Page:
You won Wimbledon in 1987, but lost the Australian Open that same year and the next year as well. I’m sure the crowd was overwhelmingly behind you, but it must have been very frustrating to miss the title twice in a row and in your own home. Without a doubt, my greatest disappointment. It hurts every time I go into Melbourne Park and see all the winners’ names and know I came so close twice. The only consolation is that I played just about as well as I could have in those finals. It just wasn’t meant to be.
You’ve been described as one of the greatest net players of all time. Did you train especially hard for the net, or was that an athletic gift? Probably both. I was naturally quick and in fact, recorded the fastest ever timed 10 metre sprint on my first day of pre-season back in the late 80s. This is a standard sprint test done by athletes around the world. However, I worked really hard on my agility. I was fortunate to have one of the world speed and agility trainers, Dr Ann Quinn, in my team. She invented all these crazy agility drills that are still in use today but were unheard of back then.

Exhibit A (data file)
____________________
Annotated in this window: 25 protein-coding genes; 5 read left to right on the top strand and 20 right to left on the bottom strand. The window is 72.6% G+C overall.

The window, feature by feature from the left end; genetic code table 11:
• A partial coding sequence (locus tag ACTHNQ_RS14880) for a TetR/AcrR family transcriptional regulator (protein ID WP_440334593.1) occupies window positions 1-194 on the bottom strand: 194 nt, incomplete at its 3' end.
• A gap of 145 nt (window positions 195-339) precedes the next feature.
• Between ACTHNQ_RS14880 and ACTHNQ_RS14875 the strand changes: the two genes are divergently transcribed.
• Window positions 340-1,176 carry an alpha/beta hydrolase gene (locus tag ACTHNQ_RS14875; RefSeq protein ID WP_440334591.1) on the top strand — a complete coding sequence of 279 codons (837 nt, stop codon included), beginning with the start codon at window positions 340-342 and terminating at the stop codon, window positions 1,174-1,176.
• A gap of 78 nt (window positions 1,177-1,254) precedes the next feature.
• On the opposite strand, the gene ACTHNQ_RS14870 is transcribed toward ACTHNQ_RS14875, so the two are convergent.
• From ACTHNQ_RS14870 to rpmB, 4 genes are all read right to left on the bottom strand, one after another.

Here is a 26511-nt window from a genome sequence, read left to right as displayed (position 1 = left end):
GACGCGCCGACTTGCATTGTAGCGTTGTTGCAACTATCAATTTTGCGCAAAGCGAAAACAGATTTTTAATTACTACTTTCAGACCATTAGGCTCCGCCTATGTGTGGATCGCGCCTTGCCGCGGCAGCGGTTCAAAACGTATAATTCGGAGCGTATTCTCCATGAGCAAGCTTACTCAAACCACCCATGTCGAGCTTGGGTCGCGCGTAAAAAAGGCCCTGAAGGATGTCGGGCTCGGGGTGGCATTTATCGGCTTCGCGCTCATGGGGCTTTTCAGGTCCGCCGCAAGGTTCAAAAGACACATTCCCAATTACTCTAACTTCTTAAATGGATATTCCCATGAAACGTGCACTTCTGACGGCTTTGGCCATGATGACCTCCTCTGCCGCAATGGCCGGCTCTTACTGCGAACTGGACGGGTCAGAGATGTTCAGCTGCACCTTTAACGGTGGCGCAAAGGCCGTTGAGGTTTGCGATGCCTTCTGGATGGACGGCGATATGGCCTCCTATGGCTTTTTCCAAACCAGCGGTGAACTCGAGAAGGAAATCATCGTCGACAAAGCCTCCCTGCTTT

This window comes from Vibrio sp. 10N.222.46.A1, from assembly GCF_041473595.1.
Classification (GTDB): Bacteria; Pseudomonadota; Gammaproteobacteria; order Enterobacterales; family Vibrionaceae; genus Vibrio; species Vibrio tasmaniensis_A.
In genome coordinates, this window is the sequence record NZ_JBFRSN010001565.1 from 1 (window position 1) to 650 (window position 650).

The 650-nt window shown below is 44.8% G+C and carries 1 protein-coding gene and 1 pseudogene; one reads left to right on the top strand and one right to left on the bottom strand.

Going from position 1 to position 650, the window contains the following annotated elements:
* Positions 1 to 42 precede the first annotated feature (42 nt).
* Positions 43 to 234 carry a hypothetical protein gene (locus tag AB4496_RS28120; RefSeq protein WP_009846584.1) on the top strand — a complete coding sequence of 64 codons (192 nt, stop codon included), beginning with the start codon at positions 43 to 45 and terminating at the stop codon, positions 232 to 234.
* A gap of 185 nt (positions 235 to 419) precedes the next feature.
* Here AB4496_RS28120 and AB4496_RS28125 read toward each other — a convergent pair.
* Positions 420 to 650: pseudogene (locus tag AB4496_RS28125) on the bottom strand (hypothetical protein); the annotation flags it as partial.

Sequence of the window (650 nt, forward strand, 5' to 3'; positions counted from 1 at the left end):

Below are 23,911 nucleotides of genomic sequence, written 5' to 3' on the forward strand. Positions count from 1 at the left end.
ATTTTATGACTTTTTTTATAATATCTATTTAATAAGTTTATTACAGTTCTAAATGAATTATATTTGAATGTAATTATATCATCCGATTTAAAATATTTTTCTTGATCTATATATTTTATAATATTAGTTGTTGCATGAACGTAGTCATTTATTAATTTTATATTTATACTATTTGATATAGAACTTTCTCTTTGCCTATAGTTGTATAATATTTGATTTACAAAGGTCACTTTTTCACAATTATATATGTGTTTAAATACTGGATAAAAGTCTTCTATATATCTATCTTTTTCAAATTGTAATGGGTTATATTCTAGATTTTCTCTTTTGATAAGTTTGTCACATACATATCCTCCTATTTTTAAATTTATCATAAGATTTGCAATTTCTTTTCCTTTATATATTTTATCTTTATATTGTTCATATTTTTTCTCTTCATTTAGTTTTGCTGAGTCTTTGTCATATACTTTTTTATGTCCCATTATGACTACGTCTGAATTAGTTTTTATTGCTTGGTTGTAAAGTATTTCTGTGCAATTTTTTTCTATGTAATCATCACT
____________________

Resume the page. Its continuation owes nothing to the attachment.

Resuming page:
Did it affect your game when the Australian surface changed from grass to hard after 1987? Hard court definitely makes it easier for the returner or passer, so it meant I had to play at my very best if I was to continue attacking the net. I mixed it up more often with baseline rallies but I made the final the first year at Melboure Park losing a thriller to Wilander 8-6 in the 5th set, so I continued to have results on hard court as well.